“Camera Match Move” Explained
“Camera Match Move on Green Screen” is a visual effects technique that allows the artist/director a great deal of latitude and an invaluable opportunity to be creative.
Match Moving, as it were, is a cinematic technique by which one can insert computer graphics into live-action footage. Particular attention is given to both scale and orientation in terms of the photographed objects in the shot. The idea is to synchronize the foreground live action photography with the background still image or video so the two appear to be a seamless whole. It also involves the position in the frame, and the perspective and movement in relation to the background objects in the scene.
Film, as an art form, is a collaborative effort. The cameraman’s work and that of the editor in post-production are of equal importance.
Camera Match Move is a general term used by professional videographers and VFX editors, digital compositors to describe a few different ways of using camera motion information with tracking markers on the green screen background.
Match moving has become increasingly popular in the new world of advanced Green Screen visual effects. It has become a necessary tool for the serious cinematographer and post production digital compositor and editor.
Placing Tracking Markers on Green Screen
The first step is to place tracking markers on the Green Screen.
Using green tape in a slightly different shade of green from the chroma green background is a good idea.
Placing Tracking Markers on Green Screen – Part II
A common method is to use a simple X with green tape.
However, any point that will key with the green will work.
In this digital era where CG elements are prevalent on television and movies, one cannot afford to remain unaware of this technology. One must have a basic knowledge of Camera Match Move. There are many Match Moving software packages available for purchase or downloading.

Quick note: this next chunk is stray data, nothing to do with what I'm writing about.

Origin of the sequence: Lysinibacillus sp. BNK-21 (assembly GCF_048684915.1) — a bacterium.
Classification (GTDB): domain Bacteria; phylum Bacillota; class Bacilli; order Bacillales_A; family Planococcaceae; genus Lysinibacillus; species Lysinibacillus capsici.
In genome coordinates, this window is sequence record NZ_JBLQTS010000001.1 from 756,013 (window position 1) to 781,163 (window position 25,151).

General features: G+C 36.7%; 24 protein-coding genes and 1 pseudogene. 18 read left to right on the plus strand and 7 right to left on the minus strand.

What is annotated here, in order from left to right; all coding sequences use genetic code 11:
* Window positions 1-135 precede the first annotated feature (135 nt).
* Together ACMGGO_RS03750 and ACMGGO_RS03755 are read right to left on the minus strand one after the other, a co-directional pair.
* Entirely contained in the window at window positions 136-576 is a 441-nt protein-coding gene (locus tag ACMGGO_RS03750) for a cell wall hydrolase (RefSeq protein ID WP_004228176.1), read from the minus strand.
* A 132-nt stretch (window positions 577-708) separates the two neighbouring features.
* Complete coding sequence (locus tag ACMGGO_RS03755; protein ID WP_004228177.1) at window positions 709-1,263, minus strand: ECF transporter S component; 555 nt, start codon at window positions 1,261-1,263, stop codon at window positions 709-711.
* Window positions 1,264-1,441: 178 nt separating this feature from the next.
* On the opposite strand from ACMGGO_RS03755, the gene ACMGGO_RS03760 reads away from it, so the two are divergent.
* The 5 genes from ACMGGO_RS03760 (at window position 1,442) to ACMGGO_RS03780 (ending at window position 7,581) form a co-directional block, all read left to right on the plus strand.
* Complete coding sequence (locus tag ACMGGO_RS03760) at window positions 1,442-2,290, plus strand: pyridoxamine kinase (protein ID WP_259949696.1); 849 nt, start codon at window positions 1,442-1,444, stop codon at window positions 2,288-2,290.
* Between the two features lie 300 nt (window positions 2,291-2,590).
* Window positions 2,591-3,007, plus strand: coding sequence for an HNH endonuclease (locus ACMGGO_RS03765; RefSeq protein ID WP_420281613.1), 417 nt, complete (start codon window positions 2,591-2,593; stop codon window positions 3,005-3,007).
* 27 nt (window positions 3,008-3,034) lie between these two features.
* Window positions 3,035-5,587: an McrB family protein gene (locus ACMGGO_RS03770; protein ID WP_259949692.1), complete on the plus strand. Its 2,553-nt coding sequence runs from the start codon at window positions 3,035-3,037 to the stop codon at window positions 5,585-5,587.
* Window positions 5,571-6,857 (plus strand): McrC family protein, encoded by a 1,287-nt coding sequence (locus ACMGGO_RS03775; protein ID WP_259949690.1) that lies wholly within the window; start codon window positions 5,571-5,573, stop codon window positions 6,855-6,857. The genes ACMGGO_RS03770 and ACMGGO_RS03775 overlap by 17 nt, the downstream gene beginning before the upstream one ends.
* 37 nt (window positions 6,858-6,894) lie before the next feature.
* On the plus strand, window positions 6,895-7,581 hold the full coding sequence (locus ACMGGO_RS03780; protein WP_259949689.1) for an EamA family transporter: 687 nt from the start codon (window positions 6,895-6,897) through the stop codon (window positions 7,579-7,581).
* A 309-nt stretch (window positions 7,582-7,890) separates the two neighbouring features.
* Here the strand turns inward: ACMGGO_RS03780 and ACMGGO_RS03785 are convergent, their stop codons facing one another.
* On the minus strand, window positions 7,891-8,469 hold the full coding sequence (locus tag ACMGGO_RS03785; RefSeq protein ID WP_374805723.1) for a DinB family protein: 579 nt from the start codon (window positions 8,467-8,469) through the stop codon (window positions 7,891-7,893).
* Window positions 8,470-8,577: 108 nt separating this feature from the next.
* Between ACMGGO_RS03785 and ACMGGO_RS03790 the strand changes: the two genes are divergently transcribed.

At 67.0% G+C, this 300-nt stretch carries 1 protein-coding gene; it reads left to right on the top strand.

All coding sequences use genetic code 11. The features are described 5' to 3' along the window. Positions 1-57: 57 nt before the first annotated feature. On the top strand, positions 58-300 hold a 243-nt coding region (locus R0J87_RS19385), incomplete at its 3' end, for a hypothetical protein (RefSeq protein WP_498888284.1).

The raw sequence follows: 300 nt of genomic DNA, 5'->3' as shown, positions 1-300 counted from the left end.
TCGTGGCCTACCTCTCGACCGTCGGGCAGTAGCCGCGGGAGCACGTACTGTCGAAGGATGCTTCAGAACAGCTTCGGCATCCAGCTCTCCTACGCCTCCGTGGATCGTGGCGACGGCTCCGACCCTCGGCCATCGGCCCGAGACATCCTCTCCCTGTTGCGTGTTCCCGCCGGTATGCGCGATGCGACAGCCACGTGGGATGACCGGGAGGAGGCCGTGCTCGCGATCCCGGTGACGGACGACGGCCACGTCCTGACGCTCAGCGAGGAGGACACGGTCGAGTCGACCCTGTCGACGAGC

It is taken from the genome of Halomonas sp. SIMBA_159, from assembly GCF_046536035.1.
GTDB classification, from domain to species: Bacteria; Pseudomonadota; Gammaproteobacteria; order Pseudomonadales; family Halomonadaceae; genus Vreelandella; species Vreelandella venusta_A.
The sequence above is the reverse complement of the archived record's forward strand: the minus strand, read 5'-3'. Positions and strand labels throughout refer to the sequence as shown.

To recap, basically Camera Match Move is used to track camera movement against markers on the Green Screen so that the exact same virtual camera movement can be reproduced in a 3D animation program. After the animated background is composited with the live-action video, they will appear in perfectly matched perspective and therefore appear seamless.
As Match Move is primarily software-based, it has become more affordable and is now an established digital compositing technique.
Green Screen Tracking – Step I
The software must recognize and lock onto the markers and follow them through multiple frames. The SynthEyes software refers to them as “blips”. The following is a bit technical, but bear with me.
Some artificial points in the image are selected by the various software packages in situations where you choose not to use tracking markers. Depending on the specific tracking algorithm these “artificial points” are chosen because they might be exceptionally bright or dark spots, or corners or sharp edges in the image.
There are algorithms which rely on template matching. This technique uses digital image processing for finding exceptionally small areas of the image which correspond to a template image.
The critical thing here is that every “feature” corresponds to a specific point on the surface of an actual real object. The feature is then tracked in a series of 2D coordinates that exactly correspond to the position of that feature in a series of frames. The frame series is called a “track”. After a track has been created it can immediately be used for two dimensional motion tracking and, if desired, then be used to calculate three dimensional tracking info.
Green Screen Tracking – Step II
This step involves calibration. The position of the camera is decided upon by calibrating the inverse-projection of the two dimensional paths.
The nerd in me surfaces. After a point on the surface of a 3D object is photographed in position in the two dimensional frame it can be calculated by using a three dimensional function.
“We can consider a camera to be an abstraction that holds all the parameters necessary to model a camera in a real or virtual world. Therefore, a camera is a vector that includes as its elements the position of the camera, its orientation, focal length, and other possible parameters that define how the camera focuses light onto the “film plane”. Exactly how this vector is constructed is not important as long as there is a compatible projection function.
An illustration of feature projection. Around the rendering of a 3D structure, red dots represent points that are chosen by the tracking process. Cameras at frame i and j project the view onto a plane depending on the parameters of the camera. In this way features tracked in 2D correspond to real points in a 3D space. Although this particular illustration is computer-generated, Match Moving is normally done on real objects.
I trust the above was informative.